The U.N. human rights office has issued its first statement about a U.N. rights official’s controversial visit to Iran, telling VOA it is aware of rights groups’ concerns that Tehran will exploit the visit for propaganda but is confident the world body’s work will not be undermined.

In the statement emailed to VOA on Monday, U.N. rights office spokesperson Ravina Shamdasani confirmed that Nada Al-Nashif, deputy high commissioner for human rights, arrived in Iran on Friday and was due to depart later Monday. She said the visit entailed “meeting with relevant state interlocutors, including judicial officials, and U.N. partners.”

Iranian state media had published a preview of Al-Nashif’s visit but did not report anything about her meetings while she was in the country.

Rights activists inside and outside Iran had urged Al-Nashif to use her three-day visit to inspect the conditions of dissidents languishing in Iranian prisons and to meet with political prisoners, injured protesters and other Iranians deprived of basic rights, while ensuring such meetings are held in safe environments free of intimidation from authorities.

It was not clear from the U.N. human rights office’s statement whether Al-Nashif engaged in any such meetings.

Relatives of victims of Iran’s Jan. 8, 2020, downing of a Ukrainian passenger plane shortly after it took off from Tehran on a flight to Kyiv gathered outside the U.N.’s Tehran office on Saturday holding signs urging Al-Nashif to meet them and demanding justice for the killing of their loved ones. But video sent to VOA Persian by the participants showed Iranian security agents dispersing them with verbal threats. There was no word on whether Al-Nashif met with the protesters.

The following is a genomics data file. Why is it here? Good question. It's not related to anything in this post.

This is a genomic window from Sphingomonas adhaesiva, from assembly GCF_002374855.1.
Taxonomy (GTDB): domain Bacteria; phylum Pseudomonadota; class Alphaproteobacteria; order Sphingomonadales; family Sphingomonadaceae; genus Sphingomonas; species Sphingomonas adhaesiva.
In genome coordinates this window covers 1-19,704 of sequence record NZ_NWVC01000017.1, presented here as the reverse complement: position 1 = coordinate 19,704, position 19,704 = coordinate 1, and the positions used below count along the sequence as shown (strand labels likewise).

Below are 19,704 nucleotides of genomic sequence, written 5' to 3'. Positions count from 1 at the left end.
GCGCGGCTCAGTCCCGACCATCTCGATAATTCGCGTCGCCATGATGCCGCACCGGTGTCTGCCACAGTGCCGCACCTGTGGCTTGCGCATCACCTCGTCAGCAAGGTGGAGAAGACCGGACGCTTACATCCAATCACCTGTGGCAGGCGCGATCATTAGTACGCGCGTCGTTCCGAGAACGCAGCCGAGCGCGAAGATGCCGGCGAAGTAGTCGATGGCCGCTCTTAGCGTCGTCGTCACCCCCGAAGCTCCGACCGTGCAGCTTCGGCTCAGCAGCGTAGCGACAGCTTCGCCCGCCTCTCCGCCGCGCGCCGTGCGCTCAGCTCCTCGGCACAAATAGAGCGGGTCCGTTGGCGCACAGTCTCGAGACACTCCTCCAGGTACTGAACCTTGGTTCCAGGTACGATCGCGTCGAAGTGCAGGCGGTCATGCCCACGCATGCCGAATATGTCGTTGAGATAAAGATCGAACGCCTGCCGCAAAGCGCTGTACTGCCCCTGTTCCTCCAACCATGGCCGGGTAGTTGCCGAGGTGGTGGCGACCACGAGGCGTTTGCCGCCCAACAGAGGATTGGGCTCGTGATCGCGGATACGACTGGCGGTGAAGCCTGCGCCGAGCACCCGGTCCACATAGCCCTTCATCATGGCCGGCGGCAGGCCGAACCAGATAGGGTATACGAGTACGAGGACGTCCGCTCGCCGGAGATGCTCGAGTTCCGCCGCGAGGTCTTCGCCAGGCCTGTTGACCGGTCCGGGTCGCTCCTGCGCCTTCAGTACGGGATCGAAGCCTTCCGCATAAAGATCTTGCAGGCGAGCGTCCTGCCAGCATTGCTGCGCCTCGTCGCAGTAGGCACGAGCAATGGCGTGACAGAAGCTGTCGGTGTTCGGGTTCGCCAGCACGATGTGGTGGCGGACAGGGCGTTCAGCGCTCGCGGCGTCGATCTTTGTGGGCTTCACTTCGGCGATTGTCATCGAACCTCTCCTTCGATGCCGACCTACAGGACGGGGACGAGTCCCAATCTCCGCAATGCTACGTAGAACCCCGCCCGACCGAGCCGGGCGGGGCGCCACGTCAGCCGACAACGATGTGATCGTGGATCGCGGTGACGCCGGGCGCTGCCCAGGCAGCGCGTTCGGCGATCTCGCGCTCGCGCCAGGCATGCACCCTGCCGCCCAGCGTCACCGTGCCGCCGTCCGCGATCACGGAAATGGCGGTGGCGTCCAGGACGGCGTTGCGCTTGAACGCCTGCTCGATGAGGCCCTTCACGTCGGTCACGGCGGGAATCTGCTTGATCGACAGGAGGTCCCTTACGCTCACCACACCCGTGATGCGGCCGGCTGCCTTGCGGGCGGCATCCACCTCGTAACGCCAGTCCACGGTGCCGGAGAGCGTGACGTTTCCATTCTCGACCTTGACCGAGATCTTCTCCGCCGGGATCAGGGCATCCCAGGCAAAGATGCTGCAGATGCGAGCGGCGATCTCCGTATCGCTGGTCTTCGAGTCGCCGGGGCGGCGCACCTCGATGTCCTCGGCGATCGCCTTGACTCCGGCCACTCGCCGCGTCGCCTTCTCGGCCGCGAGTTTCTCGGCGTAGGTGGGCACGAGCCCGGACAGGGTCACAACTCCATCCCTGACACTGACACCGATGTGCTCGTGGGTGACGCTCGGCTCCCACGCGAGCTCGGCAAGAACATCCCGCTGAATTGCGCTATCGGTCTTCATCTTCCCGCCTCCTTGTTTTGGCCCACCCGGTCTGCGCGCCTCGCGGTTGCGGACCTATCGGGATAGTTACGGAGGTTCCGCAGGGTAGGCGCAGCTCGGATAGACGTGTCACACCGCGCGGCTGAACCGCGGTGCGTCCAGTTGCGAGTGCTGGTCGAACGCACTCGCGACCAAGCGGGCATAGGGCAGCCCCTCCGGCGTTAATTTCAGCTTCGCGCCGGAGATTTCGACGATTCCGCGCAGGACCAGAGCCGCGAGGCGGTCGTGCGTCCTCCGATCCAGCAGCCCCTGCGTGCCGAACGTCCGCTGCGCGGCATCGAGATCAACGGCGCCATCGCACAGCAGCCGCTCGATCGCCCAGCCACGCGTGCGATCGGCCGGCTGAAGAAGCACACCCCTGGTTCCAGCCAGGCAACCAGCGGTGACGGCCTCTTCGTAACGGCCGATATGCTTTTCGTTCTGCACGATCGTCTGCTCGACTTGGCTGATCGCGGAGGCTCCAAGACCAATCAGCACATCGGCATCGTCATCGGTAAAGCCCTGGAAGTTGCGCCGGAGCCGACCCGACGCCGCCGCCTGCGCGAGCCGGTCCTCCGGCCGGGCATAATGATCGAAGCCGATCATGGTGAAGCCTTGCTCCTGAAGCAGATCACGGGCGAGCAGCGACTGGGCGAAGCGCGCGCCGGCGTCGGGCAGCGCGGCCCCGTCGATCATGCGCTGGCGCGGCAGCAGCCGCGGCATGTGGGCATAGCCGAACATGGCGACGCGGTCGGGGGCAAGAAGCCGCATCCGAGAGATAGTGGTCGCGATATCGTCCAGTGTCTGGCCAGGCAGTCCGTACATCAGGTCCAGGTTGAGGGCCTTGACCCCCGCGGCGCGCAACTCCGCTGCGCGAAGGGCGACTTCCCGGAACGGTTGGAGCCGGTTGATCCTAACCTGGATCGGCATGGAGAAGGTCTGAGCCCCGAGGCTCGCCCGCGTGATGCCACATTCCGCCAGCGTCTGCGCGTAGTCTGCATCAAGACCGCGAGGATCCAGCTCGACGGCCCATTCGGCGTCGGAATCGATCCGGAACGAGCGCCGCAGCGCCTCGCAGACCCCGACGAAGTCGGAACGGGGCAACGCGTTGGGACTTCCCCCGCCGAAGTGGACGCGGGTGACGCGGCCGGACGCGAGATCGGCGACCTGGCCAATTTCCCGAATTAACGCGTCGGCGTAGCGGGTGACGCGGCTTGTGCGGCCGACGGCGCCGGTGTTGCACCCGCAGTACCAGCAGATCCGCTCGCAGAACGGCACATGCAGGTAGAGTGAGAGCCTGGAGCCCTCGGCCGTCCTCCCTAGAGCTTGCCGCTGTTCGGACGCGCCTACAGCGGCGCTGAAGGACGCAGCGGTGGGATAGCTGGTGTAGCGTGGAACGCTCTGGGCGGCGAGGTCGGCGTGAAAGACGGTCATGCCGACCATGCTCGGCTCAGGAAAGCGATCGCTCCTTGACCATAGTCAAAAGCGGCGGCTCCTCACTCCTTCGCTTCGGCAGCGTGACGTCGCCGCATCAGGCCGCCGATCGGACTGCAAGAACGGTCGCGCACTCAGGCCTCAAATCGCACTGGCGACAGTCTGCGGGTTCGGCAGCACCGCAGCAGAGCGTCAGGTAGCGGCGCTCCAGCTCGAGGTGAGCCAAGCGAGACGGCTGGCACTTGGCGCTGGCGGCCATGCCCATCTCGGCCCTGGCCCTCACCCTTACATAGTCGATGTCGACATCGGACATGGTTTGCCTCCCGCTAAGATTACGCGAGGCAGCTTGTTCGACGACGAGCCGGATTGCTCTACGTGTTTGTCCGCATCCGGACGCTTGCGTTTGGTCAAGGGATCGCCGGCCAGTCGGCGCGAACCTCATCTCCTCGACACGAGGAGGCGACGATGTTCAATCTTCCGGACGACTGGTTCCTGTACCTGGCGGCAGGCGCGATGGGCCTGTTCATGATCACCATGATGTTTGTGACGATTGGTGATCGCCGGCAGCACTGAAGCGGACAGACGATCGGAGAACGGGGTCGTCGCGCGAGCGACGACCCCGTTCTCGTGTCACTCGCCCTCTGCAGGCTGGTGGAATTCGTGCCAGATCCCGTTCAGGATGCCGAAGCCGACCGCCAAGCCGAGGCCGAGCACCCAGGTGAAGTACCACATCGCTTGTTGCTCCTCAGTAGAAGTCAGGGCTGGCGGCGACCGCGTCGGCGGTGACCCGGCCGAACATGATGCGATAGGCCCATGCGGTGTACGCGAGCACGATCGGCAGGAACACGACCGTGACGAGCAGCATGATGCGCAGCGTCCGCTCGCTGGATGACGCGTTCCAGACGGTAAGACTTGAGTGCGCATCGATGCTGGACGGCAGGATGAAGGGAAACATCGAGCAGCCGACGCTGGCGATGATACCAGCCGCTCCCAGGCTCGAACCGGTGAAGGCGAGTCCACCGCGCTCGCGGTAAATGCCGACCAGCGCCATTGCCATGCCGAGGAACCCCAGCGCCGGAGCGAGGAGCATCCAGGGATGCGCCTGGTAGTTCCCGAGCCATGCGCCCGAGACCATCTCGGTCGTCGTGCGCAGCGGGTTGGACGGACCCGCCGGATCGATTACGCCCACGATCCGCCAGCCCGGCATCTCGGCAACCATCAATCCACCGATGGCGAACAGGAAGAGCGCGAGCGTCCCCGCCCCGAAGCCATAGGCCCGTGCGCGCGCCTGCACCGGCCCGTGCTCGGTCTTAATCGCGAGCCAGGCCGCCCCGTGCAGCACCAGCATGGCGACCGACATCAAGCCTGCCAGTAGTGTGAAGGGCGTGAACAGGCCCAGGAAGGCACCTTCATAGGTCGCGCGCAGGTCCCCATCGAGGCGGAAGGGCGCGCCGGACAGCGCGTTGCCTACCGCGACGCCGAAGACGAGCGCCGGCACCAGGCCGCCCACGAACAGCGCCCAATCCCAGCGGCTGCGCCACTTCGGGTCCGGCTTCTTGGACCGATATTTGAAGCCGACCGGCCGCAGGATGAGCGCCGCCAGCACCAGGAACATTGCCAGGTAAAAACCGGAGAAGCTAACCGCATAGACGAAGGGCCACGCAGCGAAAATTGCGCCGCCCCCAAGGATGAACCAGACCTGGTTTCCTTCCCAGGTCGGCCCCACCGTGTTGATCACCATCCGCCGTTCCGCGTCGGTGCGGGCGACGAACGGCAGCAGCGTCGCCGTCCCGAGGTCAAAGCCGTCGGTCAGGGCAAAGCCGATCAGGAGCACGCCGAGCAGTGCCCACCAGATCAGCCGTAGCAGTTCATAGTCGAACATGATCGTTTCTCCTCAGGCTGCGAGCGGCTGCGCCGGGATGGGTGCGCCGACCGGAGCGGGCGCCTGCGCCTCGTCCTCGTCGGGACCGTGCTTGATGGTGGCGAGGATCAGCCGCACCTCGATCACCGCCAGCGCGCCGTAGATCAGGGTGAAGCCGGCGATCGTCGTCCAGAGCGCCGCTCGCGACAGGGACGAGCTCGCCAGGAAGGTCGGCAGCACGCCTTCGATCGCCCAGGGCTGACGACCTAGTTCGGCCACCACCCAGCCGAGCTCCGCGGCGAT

A coalition of 25 international rights groups had published an open letter to Al-Nashif on Jan. 29 urging her to reconsider the visit, citing uncertainty about whether she would have access to independent civil society actors. The groups also warned that Iran could use its engagement with Al-Nashif to try to convince a U.N. Human Rights Council session beginning later this month that there is no need for it keep authorizing mechanisms to monitor and investigate Tehran for violations of its rights obligations.

“We are aware of concerns expressed,” Shamdasani wrote. “Rest assured that the visit will not undermine our approach in terms of reporting and advocacy.”

Shamdasani said Al-Nashif’s “direct high-level engagement with [Iranian] officials and institutions is a very important tool” for following up with them on recommendations from U.N.-authorized independent rights experts known as special rapporteurs and from the Independent International Fact-Finding Mission on Iran, launched in November 2022.

Iran has not permitted any visits by special rapporteurs or the fact-finding mission, dismissing their mandates as politicized.

U.S.-based group United for Iran, which signed the Jan. 29 open letter to Al-Nashif, reacted skeptically to Shamdasani’s statement.

In a Monday interview with VOA, the group’s managing director, Kevin Schumacher, said, “I cannot imagine that the Iranian government all of a sudden is willing to open a new chapter and use this opportunity [of Al-Nashif’s visit] in order to start a dialogue on its human rights record.”

He said it would have been “wonderful” if a political visit to Iran by a U.N. official engaged in high-level dialogue would be followed by a U.N. fact-finding visit to the country.

“The problem is, Iran is not willing to accept both. And under the circumstances, we prefer to have fact-finding missions rather than political dialogue,” Schumacher said.

Source » voanews